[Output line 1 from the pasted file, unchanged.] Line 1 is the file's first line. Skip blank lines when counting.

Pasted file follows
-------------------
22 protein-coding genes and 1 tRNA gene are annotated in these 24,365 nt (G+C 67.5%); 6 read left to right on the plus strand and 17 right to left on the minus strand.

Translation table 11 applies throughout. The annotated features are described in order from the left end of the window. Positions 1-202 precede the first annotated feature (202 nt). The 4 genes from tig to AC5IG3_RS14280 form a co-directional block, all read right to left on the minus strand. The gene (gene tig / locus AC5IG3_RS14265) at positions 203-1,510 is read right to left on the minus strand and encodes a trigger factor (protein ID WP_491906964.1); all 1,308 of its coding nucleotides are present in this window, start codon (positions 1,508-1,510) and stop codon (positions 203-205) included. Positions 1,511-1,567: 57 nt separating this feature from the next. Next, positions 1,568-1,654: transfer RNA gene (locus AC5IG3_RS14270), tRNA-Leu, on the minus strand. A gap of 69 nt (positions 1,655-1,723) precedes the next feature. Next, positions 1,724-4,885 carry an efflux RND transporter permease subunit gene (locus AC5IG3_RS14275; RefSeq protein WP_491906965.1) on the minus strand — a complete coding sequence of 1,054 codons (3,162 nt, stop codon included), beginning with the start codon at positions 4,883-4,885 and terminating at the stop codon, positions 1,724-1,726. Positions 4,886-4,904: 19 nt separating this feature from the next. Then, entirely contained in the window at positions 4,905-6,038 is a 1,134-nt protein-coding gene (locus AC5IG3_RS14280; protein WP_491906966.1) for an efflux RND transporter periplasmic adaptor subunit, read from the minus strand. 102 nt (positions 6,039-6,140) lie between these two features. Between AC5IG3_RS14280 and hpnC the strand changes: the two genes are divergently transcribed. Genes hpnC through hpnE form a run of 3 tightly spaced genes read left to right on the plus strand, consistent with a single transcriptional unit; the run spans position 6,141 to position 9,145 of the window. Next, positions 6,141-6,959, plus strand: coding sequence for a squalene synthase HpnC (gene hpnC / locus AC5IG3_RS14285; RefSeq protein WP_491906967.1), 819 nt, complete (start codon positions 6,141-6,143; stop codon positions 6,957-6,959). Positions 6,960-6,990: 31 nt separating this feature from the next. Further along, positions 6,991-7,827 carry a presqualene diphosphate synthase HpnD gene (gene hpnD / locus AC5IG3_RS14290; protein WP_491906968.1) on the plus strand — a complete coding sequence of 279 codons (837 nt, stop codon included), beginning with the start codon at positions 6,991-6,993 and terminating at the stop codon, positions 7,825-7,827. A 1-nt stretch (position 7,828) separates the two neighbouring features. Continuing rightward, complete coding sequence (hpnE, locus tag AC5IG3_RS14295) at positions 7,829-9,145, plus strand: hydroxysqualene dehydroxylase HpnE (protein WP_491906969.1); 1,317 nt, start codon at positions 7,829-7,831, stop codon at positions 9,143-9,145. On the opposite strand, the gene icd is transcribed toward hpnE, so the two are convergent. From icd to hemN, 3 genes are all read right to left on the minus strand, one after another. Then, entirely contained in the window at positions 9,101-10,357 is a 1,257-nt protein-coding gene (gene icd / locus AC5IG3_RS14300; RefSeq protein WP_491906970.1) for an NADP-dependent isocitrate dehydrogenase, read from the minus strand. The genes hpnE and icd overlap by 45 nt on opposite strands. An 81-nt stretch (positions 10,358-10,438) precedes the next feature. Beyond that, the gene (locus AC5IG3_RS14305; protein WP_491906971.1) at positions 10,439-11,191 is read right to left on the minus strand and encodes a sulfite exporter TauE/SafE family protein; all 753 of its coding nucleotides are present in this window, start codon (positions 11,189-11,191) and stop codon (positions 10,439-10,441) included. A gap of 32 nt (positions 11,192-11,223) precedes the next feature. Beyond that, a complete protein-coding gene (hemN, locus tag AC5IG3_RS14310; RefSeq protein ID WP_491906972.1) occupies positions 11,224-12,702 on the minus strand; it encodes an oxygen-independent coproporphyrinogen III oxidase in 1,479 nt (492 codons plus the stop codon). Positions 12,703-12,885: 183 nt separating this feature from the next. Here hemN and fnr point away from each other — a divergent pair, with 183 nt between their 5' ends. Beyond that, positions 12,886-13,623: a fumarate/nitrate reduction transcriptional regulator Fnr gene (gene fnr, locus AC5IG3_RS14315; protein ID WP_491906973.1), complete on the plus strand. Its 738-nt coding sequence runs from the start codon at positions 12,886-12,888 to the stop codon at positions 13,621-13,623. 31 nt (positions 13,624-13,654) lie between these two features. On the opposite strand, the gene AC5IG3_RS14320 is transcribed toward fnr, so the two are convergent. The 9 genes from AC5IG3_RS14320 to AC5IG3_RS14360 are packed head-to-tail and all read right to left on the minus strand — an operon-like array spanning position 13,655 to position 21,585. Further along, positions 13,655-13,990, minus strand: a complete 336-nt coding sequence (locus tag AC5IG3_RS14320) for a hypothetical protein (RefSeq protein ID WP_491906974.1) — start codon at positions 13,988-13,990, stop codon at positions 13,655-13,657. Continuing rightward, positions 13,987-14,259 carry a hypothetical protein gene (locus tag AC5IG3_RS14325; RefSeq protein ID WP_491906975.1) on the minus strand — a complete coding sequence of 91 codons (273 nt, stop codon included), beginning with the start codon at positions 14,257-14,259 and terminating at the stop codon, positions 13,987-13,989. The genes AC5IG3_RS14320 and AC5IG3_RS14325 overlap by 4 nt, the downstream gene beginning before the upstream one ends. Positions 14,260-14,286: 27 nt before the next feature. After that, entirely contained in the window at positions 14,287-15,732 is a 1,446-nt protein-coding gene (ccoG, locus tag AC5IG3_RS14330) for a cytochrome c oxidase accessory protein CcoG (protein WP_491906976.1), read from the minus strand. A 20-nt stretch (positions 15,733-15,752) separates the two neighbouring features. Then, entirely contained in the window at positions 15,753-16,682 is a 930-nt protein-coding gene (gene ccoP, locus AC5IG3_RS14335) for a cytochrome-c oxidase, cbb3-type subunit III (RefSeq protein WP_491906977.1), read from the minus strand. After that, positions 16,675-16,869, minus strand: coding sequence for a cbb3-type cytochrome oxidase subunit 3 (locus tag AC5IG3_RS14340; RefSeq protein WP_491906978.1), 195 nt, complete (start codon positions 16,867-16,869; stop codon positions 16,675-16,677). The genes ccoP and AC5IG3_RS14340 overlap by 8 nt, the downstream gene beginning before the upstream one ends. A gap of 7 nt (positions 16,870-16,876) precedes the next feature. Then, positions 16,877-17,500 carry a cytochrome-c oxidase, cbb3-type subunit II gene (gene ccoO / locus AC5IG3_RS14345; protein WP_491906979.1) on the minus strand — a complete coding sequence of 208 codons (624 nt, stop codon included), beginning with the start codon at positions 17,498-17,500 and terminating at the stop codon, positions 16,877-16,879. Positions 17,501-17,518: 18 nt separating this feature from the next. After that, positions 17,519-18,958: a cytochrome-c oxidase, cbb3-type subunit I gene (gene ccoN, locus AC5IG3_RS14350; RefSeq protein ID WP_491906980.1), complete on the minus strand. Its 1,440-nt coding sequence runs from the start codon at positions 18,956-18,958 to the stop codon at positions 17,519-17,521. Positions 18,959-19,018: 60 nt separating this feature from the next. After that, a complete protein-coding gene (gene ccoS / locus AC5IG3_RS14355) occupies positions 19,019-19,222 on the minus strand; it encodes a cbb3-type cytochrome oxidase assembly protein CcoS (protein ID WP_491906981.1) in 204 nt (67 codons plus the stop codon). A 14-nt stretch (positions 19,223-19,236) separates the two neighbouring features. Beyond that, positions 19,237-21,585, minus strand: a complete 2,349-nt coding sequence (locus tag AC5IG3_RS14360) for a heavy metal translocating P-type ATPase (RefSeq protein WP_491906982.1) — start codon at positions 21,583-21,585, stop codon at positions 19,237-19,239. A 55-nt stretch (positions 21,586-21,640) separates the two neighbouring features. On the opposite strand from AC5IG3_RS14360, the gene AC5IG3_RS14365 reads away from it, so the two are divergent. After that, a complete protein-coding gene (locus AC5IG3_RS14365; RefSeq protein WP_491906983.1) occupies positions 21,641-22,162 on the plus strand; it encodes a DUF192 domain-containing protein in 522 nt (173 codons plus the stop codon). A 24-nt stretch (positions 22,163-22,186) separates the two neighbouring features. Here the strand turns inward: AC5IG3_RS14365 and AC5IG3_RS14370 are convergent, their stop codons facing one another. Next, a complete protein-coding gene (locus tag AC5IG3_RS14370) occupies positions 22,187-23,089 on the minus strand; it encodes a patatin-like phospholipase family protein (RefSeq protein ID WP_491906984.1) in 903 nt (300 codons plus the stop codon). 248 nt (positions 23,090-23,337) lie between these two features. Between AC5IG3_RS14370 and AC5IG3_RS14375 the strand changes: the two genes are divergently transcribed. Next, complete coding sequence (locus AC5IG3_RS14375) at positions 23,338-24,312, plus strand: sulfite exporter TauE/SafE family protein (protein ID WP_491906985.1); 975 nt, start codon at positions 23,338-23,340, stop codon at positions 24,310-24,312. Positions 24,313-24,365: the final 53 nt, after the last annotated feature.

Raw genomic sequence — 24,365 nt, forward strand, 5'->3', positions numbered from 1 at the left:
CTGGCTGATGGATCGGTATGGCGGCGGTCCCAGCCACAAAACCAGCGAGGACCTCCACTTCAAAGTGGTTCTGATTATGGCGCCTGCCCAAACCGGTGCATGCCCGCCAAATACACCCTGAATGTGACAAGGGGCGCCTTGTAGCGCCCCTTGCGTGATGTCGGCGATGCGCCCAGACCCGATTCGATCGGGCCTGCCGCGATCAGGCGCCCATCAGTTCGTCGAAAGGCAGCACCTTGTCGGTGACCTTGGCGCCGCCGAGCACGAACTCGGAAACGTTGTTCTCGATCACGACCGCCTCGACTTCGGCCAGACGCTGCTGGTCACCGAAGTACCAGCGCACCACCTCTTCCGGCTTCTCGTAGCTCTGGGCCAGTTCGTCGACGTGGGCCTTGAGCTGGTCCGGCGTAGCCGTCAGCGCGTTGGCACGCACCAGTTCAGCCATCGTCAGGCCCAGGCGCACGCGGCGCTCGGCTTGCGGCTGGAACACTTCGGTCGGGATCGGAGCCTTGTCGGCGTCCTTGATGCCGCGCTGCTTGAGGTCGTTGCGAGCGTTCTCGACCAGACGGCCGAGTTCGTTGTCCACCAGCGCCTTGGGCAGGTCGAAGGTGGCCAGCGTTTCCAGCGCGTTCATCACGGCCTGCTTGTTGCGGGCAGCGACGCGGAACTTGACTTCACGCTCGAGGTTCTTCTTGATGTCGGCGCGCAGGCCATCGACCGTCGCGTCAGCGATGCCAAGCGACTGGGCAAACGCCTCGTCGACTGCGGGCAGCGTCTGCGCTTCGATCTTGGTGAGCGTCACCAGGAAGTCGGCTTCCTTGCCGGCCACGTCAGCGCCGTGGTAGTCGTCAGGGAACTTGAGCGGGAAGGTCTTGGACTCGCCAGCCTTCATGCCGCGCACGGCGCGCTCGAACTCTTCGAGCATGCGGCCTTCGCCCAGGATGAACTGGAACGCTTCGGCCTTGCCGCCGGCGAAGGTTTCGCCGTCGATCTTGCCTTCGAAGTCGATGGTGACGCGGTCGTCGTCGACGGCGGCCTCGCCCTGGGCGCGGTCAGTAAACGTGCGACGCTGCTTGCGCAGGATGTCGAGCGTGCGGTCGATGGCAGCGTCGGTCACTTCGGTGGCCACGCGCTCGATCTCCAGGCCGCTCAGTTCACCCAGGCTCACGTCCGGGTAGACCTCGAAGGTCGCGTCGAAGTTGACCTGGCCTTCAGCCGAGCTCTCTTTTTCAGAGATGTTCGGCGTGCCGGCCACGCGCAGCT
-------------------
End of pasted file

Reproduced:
22 protein-coding genes and 1 tRNA gene are annotated in these 24,365 nt (G+C 67.5%); 6 read left to right on the plus strand and 17 right to left on the minus strand.